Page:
Living to Work

May 14, 2009

This past weekend one of my husband’s co-workers passed away.  He was in his 50’s, in seemingly good health and fit.  It made me think of all the professionals I know that spend 10 or more hours a day, not including their commute, in the prime of their lives (their 30’s) and the youth of their children’s lives, at an office away from their families.  Many miss important milestones hoping that some day, all their hard work will pay off and some day they will have time to relax, travel and experience fun.  Some day typically means retirement.

I have to ask…… why?  At the end of the day, the golden years often aren’t very golden.   In fact, if we are lucky enough to make it to retirement, not having been stopped by the two biggest killers in the US  heart disease or cancer, we will likely not have the energy or the money to just do what we want.    Why wait until our kids have kids to enjoy spending time with a child? 

I say work less now, pare down expenses to live on less, take time out for our children now while they are young and developing, take time to travel now while you can enjoy the experience without fear of health issues and fixed incomes weighing on your minds. 

I hate to break the bad news but you can’t bank time and experiences to be saved up and used when you are ready for them.  You either live now….or you don’t.



November 2, 2008

Last week I caught up with several friends from high school, people I haven’t seen in almost twenty years! It is surreal to chat with someone whom, in your head, is still seventeen but, in reality, is a practicing attorney, an elected official, or a triage nurse at a children’s hospital. 

One friend in particular inspired me to think about my own life and the choices I make.  This friend left a fast-paced, probably well paying, law firm in a large city to move back to our home town to spend more time with family, or just have more time.  I admire the guts that move took.  It is obvious an attorney will earn far more working in a large urban firm than being partner in a firm in a town of two thousand.  It is easy to let that financial knowledge and quest to have more be the sole decider of your fate.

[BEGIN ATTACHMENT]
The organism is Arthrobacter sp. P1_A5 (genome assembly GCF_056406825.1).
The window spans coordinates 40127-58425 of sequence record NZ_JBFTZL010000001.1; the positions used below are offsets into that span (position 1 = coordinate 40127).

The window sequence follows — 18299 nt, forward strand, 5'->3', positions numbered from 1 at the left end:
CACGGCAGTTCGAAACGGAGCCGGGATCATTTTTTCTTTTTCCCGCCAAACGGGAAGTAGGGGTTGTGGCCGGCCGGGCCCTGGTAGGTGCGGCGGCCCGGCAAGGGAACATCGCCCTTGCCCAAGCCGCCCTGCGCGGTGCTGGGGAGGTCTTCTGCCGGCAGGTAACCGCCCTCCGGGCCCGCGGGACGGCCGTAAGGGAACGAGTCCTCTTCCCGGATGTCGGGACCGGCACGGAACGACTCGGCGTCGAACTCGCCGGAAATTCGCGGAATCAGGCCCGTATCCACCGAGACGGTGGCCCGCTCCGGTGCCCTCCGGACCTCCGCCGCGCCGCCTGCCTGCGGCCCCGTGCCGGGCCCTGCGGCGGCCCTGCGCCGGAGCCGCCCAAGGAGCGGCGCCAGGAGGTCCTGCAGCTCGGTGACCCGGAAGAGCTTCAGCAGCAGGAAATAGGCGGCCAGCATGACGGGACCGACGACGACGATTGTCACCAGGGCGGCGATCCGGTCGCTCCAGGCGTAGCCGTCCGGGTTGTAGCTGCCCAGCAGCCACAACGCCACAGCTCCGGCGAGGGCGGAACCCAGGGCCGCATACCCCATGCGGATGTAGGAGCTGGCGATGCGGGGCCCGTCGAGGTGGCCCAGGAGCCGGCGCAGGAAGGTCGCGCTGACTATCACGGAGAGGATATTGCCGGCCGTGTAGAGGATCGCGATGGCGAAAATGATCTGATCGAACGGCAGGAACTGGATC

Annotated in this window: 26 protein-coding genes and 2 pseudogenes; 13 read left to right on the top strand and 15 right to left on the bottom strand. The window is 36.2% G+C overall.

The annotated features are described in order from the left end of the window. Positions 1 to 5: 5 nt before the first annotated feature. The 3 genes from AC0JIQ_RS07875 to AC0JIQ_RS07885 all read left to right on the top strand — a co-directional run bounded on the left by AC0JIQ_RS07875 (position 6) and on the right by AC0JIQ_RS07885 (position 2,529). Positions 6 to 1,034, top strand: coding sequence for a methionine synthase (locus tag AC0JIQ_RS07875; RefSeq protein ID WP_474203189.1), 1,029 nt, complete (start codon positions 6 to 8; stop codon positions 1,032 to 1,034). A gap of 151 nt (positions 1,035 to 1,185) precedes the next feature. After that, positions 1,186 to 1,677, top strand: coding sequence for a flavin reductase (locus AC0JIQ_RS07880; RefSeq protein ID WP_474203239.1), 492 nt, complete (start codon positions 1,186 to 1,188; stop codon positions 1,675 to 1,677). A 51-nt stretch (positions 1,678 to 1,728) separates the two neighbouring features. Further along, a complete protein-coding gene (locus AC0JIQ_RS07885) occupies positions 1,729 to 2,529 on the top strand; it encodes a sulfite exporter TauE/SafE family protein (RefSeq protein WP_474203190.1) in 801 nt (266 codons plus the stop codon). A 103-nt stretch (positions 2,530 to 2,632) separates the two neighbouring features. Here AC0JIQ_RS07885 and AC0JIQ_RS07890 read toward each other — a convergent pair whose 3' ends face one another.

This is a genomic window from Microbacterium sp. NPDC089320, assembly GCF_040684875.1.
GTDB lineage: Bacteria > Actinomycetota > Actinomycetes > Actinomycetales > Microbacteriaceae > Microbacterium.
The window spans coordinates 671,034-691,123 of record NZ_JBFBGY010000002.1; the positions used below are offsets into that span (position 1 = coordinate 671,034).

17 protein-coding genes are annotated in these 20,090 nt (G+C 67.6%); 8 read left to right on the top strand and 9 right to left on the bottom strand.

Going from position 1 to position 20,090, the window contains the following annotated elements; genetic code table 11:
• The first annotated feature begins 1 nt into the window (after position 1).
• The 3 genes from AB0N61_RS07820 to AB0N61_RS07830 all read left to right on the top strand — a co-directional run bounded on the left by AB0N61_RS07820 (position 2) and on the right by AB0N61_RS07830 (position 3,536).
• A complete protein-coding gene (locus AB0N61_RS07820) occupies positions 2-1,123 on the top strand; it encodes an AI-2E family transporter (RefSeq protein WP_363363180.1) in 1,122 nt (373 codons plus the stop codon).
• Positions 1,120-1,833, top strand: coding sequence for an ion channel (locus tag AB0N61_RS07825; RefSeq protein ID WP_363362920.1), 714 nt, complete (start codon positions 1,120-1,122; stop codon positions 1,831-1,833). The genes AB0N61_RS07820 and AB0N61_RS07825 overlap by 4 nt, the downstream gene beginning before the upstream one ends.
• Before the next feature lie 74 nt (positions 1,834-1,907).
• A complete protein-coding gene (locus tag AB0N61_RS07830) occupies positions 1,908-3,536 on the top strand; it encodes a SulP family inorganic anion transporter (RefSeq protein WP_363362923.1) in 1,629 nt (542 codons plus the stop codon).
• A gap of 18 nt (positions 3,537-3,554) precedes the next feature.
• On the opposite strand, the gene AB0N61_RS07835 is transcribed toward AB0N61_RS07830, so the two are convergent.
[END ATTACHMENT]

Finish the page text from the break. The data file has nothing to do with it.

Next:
Let’s forget the fact that I am now old enough to have spent my formative years with people who are now either prosecuting or defending capital murder cases – and think about what my friend gained.  While he is currently working on a significant case that involves a great deal of time, he still has control over what cases he takes, how many cases he takes and where he takes them. 

Many of us that continue in the urban grind do so because of our children and their education. It is no question that many suburban or upper class urban schools have far better resources, more money and incredible parent involvement than small town schools, giving our children an “edge” in higher education.  But I wonder at the cost. My child is lucky, his mom works from home and while his dad has a demanding job, he works with a family friendly firm.  Many kids at our son’s school aren’t so lucky.  They go to outside care before school, after school and see their parents for a few hours a day so their parents can work in their, granted high paying, demanding jobs so they can send their kids to the “best” schools.

I think back to my own education.  It was lacking, to be sure.  My husband and I were not as prepared for university as some of our higher ed classmates.  But still, we both went on to be professionals.  While some of our classmates continue to toil in small jobs, many went on to become doctors, lawyers, dentists, nurses, teachers, writers, lobbyists and other professionals.  So it couldn’t have been that bad.

I think my friend may have found the modern day equivalent to Thoreau’s Walden.  I don’t know if I would do it, but he has my full admiration.  And has made me take a moment to pause and wonder…what if.

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